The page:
The cultural and artistic movements that informed the Black Arts Movement are just as complicated as its specific goals and reach back to the earliest slave narratives in the 19th century. Tensions between what is considered “art”– whether writing would embrace the everyday, “authentic” tone and language of folk writing or strive for a more “high brow” structure and form – dominated the literary world after World War II. The push for an “art of the people” came from a wide array of black writers in the 1930s and 1940s who associated with the Communist Party and the “Popular Front.”18 These Left artists’ work concerned itself with questions of race and ethnicity, place, common language and pushed artistic forms that were considered traditional.19 Popular Front writers didn’t ignore the literary or highbrow, but sought to combine it with popular culture. In the 1960s, literary movements, specifically New Criticism, derided this appeal to mass culture and detached “from social questions and social context.”20

Part of the aesthetic developed during the Black Arts Movement was in direct opposition to the New Criticism rejection of popular culture. In fact, Amiri Baraka asserted that black art must engage in conversation with the “continuum” of black popular culture.21  His view, admittedly complicated, placed black art in “conversation” with all black art that comes before; he, however, still criticized artists in that continuum whose work borrowed too much from a white mainstream aesthetic.22 Smethurst summarizes, “one could say that Baraka’s vision is both synchronic and diachronic in that black culture is something that develops over time and yet is strangely present it in its entirety in a single performance.”23

The prevailing features of Black Arts Movement work are amazingly easy to oversimplify, but they are inarguably rooted in black musical tradition. Artists drew on the “rhythms, emotions and gestures of performative style,” and touched on gospel, rhythm and blues, blues, doo-wop, jazz and bop. The level to which these influences were directed varied among artists and even between performances over time (Smethurst notes two radically different versions of “BLACK DADA NIHILISMUS,” one of Baraka’s most famous poems, that occurred only a year apart), but seemed to be a vein that ran among most of the work from the movement. Another notable feature is the use of the black vernacular register and the eschewing of formal structures, though again, this varied among artists and many mixed popular and traditional forms.24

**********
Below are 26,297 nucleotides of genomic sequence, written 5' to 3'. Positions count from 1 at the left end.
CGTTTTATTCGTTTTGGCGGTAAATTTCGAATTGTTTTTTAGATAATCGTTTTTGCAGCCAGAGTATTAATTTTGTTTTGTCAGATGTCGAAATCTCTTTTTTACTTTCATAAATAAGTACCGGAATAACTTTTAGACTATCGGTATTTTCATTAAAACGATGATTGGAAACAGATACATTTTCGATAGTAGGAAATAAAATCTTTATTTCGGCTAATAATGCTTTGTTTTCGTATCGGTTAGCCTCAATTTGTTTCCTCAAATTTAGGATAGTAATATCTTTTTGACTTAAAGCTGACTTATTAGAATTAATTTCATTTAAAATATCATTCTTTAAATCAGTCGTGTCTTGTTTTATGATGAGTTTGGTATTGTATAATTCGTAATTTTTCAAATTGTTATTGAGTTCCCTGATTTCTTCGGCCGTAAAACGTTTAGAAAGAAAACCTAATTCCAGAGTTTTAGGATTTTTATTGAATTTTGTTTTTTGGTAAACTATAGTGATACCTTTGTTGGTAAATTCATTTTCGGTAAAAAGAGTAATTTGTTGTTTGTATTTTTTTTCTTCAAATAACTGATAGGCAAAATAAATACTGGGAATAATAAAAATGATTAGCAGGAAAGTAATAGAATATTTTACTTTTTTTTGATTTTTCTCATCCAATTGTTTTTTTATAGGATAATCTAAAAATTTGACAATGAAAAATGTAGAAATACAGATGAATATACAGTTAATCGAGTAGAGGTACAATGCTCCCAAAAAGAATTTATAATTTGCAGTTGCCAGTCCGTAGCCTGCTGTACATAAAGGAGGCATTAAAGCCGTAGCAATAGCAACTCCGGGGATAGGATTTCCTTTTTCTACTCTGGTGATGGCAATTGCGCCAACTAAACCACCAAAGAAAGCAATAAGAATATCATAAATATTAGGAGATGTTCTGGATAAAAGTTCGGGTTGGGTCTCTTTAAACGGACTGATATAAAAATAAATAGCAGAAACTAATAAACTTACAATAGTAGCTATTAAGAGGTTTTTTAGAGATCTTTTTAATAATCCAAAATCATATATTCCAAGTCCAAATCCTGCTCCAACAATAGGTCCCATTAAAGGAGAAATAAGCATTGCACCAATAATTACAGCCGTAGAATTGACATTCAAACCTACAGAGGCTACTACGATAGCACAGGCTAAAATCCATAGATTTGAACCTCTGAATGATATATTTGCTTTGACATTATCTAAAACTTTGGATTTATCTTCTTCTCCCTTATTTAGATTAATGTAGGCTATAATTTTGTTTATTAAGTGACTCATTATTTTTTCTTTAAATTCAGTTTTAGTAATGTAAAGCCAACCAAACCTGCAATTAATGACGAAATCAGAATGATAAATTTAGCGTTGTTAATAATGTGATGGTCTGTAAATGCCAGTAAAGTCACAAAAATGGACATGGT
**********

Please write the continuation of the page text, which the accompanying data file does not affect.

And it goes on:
To draw this back to our central question – how is the The Wiz’s influenced by the Black Arts Movement, if at all -- I think it is important to reinforce what the Black Arts Movement and the larger questions of the 20th century present. The analysis of black literature and art will have to consider the differences in black culture rather than a simple dichotomy (all black culture in contrast to white mainstream culture). Though this isn’t a groundbreaking revelation, it is easy for a member of any group that spans such a large swath of people to argue that if you’re not with us, you’re against us -- evident in the beliefs of Baraka and Neal. Ajuan Maria Mance writes that scholarly work with regards to “the problem of the color line” (DuBois) will need to shift to the “exploration and celebration of varied and distinct experiences and identities that coexist within Blackness.”25